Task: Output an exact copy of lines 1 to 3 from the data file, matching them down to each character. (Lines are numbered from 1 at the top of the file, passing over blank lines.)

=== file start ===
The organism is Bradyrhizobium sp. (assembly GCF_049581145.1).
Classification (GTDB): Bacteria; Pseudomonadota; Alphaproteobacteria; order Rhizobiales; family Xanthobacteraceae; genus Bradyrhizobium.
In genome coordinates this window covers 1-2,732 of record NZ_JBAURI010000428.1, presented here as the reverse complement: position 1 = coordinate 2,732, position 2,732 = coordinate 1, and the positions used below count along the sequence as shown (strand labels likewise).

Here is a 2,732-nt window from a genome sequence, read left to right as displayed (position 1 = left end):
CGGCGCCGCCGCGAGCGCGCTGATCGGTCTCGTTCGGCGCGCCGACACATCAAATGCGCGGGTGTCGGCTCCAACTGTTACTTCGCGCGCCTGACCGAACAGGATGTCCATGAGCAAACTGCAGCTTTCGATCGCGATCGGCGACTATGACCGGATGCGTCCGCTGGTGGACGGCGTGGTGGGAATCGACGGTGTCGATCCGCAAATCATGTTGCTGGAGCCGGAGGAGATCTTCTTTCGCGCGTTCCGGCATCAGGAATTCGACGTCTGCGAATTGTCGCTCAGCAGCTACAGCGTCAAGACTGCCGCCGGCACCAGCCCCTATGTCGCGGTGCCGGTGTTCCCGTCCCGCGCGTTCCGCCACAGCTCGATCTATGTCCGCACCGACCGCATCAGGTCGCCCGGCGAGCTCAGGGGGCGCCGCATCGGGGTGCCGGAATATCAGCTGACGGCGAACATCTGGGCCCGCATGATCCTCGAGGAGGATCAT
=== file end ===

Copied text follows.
The organism is Bradyrhizobium sp. (assembly GCF_049581145.1).
Classification (GTDB): Bacteria; Pseudomonadota; Alphaproteobacteria; order Rhizobiales; family Xanthobacteraceae; genus Bradyrhizobium.
In genome coordinates this window covers 1-2,732 of record NZ_JBAURI010000428.1, presented here as the reverse complement: position 1 = coordinate 2,732, position 2,732 = coordinate 1, and the positions used below count along the sequence as shown (strand labels likewise).